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The Environment Act 2021: Biodiversity Net Gain

What are the ‘Biodiversity Net Gain’ requirements for new developments introduced by the Environment Act 2021.

The introduction of the requirement to provide a 10% net gain of biodiversity for all new developments is as a response to the government’s goal to leave the environment in England in a better state than it is found over the next 25 years, as set out in their policy paper “A Green Future: Our 25 Year Plan to Improve the Environment”.

The consultation by DEFRA will consider how biodiversity net gain will work in practice and in particular cover:

  • the scope of the biodiversity net gain requirement for any new development;
  • the application of the biodiversity gain objective to different types of development; and
  • how the requirement will work for the current planning regime.

The consultation confirms that it is the government’s intention to apply the mandatory requirement for biodiversity net gain to be achieved for developments requiring planning permission under the Town and Country Planning 1990 will commence for new applications from November 2023.

What is Biodiversity Net Gain?

The new Environment Act 2021 introduced a requirement that any new planning application for development will be required to meet the objective that the “biodiversity value attributable to the development exceeds the pre-development biodiversity value of the on-site habitat by at least [10%]”.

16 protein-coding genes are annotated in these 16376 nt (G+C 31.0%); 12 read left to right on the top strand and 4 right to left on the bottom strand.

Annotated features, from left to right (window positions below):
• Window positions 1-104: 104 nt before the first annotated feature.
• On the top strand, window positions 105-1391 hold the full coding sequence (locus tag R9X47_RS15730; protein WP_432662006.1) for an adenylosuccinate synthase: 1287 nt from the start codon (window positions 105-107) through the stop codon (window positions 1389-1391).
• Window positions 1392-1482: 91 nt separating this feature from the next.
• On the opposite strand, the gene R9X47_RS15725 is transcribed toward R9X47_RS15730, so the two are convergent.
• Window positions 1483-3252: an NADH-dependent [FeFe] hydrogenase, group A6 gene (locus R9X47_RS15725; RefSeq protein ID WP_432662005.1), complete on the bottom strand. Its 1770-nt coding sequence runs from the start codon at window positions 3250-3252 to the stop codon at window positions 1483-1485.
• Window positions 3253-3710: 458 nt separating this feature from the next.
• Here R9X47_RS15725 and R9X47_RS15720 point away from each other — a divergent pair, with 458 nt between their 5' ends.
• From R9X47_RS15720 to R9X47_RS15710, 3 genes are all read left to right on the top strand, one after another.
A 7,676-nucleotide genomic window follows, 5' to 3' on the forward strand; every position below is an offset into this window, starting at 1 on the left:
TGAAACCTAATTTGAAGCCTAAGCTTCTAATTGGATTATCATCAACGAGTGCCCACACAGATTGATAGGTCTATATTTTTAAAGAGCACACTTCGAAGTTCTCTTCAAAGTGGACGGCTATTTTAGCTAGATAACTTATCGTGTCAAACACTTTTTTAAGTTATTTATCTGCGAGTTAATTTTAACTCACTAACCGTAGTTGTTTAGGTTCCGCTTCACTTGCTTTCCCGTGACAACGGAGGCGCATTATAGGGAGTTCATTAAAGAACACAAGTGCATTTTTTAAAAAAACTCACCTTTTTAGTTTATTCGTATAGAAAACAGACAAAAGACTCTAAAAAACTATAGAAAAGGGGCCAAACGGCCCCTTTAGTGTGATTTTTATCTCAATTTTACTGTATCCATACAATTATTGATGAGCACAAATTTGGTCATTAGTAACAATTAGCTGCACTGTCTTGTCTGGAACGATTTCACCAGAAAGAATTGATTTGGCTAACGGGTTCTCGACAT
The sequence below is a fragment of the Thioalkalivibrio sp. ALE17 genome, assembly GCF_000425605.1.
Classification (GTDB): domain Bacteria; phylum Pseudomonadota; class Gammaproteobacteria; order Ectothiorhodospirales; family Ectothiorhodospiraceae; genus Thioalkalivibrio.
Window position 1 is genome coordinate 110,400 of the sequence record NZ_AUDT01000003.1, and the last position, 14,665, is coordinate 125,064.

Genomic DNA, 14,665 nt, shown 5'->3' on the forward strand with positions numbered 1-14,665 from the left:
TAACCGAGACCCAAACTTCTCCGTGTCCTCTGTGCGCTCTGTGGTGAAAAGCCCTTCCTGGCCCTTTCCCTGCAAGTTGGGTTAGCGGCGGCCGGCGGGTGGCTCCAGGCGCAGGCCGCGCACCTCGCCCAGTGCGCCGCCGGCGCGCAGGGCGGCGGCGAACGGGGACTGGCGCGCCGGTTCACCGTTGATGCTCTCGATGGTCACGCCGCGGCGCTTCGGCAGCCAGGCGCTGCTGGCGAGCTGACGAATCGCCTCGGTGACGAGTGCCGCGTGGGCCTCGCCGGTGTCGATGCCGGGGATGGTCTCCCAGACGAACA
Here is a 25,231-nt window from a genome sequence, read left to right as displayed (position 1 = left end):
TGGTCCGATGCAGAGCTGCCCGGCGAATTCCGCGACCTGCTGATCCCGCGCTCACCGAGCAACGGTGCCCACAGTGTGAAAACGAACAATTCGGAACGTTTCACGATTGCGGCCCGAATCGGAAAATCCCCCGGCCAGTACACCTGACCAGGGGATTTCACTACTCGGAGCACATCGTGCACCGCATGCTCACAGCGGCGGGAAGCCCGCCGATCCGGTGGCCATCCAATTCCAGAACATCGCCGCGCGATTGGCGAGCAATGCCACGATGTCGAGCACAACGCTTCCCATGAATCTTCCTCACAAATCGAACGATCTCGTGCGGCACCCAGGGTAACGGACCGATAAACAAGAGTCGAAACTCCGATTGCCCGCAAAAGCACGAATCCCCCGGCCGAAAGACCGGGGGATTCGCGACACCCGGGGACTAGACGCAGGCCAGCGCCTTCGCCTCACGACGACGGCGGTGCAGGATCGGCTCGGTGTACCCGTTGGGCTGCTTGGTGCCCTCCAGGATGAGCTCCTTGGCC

The ‘biodiversity value’ is attributed by looking at the post-development on-site habitat, off-site biodiversity gain allocated to the development, and any biodiversity credits purchased for the development.  Developers will be required to demonstrate that they will deliver a minimum 10% net gain of biodiversity units for ‘area-based’ habitats and any relevant linear habitats, such as hedgerows, lines of trees, and watercourses.

The purpose of this new requirement is to counteract the loss or degradation of habitat caused by the proposed development.

The biodiversity value will need to be secured for a minimum duration of 30 years.

How will the net gain be achieved?

‘Biodiversity value’ can be achieved by:

  • the creation of post-development on-site habitat;
  • Having registered off-site biodiversity gain allocated to the development; and
  • Obtain statutory biodiversity credits from the Secretary of State to meet the biodiversity gain objective.